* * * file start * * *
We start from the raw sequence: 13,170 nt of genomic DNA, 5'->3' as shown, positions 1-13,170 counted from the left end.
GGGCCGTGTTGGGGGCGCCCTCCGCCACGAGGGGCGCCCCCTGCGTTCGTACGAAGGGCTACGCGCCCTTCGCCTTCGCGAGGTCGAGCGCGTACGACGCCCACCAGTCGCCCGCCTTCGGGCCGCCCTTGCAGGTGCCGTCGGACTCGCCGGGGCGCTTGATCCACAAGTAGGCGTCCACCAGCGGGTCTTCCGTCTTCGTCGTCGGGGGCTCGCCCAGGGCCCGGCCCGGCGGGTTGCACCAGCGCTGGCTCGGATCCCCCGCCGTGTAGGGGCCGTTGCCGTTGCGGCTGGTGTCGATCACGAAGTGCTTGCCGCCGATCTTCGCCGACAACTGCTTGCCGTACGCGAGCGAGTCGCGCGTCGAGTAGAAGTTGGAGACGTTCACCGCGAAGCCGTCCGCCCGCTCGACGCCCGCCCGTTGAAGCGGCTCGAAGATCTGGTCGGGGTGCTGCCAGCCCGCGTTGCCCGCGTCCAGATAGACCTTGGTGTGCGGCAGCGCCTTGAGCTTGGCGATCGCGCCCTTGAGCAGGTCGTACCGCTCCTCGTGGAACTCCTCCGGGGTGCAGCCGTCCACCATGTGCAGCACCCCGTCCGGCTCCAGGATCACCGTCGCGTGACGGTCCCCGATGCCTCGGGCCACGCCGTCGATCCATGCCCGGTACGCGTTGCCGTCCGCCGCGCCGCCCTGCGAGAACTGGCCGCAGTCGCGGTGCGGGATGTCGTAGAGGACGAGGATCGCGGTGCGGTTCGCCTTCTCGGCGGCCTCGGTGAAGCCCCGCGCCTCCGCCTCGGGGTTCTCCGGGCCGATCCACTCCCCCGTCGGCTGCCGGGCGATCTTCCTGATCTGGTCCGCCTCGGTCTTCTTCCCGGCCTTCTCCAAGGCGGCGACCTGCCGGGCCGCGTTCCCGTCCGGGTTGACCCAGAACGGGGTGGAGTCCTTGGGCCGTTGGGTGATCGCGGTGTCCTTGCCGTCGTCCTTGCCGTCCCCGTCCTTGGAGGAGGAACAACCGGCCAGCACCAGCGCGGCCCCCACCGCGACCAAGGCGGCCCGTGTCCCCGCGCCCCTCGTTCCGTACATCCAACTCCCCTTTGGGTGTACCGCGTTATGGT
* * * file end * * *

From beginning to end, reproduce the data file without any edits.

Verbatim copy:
We start from the raw sequence: 13,170 nt of genomic DNA, 5'->3' as shown, positions 1-13,170 counted from the left end.
GGGCCGTGTTGGGGGCGCCCTCCGCCACGAGGGGCGCCCCCTGCGTTCGTACGAAGGGCTACGCGCCCTTCGCCTTCGCGAGGTCGAGCGCGTACGACGCCCACCAGTCGCCCGCCTTCGGGCCGCCCTTGCAGGTGCCGTCGGACTCGCCGGGGCGCTTGATCCACAAGTAGGCGTCCACCAGCGGGTCTTCCGTCTTCGTCGTCGGGGGCTCGCCCAGGGCCCGGCCCGGCGGGTTGCACCAGCGCTGGCTCGGATCCCCCGCCGTGTAGGGGCCGTTGCCGTTGCGGCTGGTGTCGATCACGAAGTGCTTGCCGCCGATCTTCGCCGACAACTGCTTGCCGTACGCGAGCGAGTCGCGCGTCGAGTAGAAGTTGGAGACGTTCACCGCGAAGCCGTCCGCCCGCTCGACGCCCGCCCGTTGAAGCGGCTCGAAGATCTGGTCGGGGTGCTGCCAGCCCGCGTTGCCCGCGTCCAGATAGACCTTGGTGTGCGGCAGCGCCTTGAGCTTGGCGATCGCGCCCTTGAGCAGGTCGTACCGCTCCTCGTGGAACTCCTCCGGGGTGCAGCCGTCCACCATGTGCAGCACCCCGTCCGGCTCCAGGATCACCGTCGCGTGACGGTCCCCGATGCCTCGGGCCACGCCGTCGATCCATGCCCGGTACGCGTTGCCGTCCGCCGCGCCGCCCTGCGAGAACTGGCCGCAGTCGCGGTGCGGGATGTCGTAGAGGACGAGGATCGCGGTGCGGTTCGCCTTCTCGGCGGCCTCGGTGAAGCCCCGCGCCTCCGCCTCGGGGTTCTCCGGGCCGATCCACTCCCCCGTCGGCTGCCGGGCGATCTTCCTGATCTGGTCCGCCTCGGTCTTCTTCCCGGCCTTCTCCAAGGCGGCGACCTGCCGGGCCGCGTTCCCGTCCGGGTTGACCCAGAACGGGGTGGAGTCCTTGGGCCGTTGGGTGATCGCGGTGTCCTTGCCGTCGTCCTTGCCGTCCCCGTCCTTGGAGGAGGAACAACCGGCCAGCACCAGCGCGGCCCCCACCGCGACCAAGGCGGCCCGTGTCCCCGCGCCCCTCGTTCCGTACATCCAACTCCCCTTTGGGTGTACCGCGTTATGGT